Lt Dunham substation appeal could test localism agenda

Campaigners battling plans for a massive electricity substation in a Norfolk village believe the scheme could prove an 'acid test' for the government's commitment to the localism agenda.

Warwick Energy wants to build the substation on 43 acres of farmland at Little Dunham, near Swaffham, which would connect its �1.3bn Dudgeon offshore wind farm to the National Grid.

Contrary to the advice of its officers, Breckland Council rejected the plans in October after hearing villagers' fears about the impact which the 15m high buildings could have on the rural landscape.

Warwick appealed the decision, but planning inspector Christopher Frost surprised a public hearing earlier this month by saying the decision had been taken out of his hands and handed to two government ministers – energy secretary Chris Huhne and communities secretary Eric Pickles.

Members of the Little Dunham Action Group have urged those two ministers to honour the coalition's commitment to localism by blocking the plan.


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Villager Paul Gardner said: 'The local community is furious with the way the developer has avoided engaging with those affected most by their plans to industrialise open farmland, concreting over an area more than ten times the size of Trafalgar Square. By pursuing the appeal, rather than engaging in proper consultation, they have effectively handed control of the fate of our village over to ministers. This now is an acid test for the government's localism commitment.'

Paul Dennis, another member of the action group, added: 'We expect the ministers to categorically support the decision of the council's democratically-elected members and back local people who are totally opposed to the industrialisation of farmland adjacent to family homes in a quiet village. To allow the appeal will leave localism dead in the water'.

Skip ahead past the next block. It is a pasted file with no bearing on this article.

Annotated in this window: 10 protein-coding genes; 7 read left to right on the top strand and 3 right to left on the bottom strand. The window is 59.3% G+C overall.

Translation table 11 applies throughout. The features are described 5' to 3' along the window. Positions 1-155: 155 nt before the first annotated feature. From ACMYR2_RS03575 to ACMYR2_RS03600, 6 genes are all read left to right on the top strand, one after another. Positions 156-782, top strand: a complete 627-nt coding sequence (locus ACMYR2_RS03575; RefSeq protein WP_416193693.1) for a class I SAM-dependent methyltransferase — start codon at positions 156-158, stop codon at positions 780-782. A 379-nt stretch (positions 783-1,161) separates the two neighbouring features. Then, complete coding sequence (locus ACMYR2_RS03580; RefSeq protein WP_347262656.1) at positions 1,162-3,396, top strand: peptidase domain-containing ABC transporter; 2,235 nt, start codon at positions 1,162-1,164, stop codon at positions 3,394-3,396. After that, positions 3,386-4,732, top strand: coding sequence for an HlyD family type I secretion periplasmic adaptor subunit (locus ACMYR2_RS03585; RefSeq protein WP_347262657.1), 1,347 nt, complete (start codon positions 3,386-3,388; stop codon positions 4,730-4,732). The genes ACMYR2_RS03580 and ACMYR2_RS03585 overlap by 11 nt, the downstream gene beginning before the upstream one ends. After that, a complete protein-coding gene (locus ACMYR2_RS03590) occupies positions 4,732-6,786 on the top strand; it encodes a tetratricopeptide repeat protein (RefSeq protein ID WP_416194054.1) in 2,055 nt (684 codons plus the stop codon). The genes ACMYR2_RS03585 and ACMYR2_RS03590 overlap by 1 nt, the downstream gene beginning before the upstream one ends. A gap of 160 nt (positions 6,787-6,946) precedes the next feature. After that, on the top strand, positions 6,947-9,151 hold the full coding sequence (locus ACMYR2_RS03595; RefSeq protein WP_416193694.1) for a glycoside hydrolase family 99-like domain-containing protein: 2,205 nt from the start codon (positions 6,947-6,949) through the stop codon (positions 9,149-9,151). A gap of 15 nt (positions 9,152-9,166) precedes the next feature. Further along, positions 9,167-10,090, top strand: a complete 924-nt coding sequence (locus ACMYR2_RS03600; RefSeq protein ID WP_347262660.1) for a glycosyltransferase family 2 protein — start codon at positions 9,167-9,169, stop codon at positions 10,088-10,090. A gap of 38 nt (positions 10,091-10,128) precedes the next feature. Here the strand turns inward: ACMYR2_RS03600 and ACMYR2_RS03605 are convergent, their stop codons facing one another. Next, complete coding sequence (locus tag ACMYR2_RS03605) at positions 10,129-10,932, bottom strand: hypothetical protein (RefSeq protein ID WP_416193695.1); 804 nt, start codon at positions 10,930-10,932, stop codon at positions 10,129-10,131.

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Mid Norfolk MP George Freeman said he had put the two ministers 'on notice' that he intended to make representations before the decision, and will urge both departments to find a 'more appropriate alternative site'.

'This case raises some important questions about the process for how we balance our needs for national infrastructure with the legitimate rights of local communities,' he said. 'None of us are against offshore renewable energy. That requires infrastructure to connect to the national grid. The question is: How do we decide where it should go? In this country we have as yet no strategy for how we bring offshore energy onshore.

'I believe there is a solution based on an alternative site which would allow us to move ahead with our offshore renewables, whilst avoiding unreasonable damage to the local landscape and community.'

Mark Petterson, project director for Warwick Energy, said his company would not be contacting the ministers.

'It is up to them to make a decision,' he said. 'In broad terms, you would think the climate change minister will support us. But I do not think the DCLG (Department for Communities and Local Government) will be against us because we are within local planning guidelines.

'We already have localism in planning terms. The local authority have set a planning policy and in the judgement of their own officers we have complied with that.

'Everybody is very clear about the need to keep the lights on and that will mean some communities are going to have new neighbours which are power stations or electricity infrastructure. But just because something is needed, those schemes still have to be acceptable in a particular location, and we believe this one is.'

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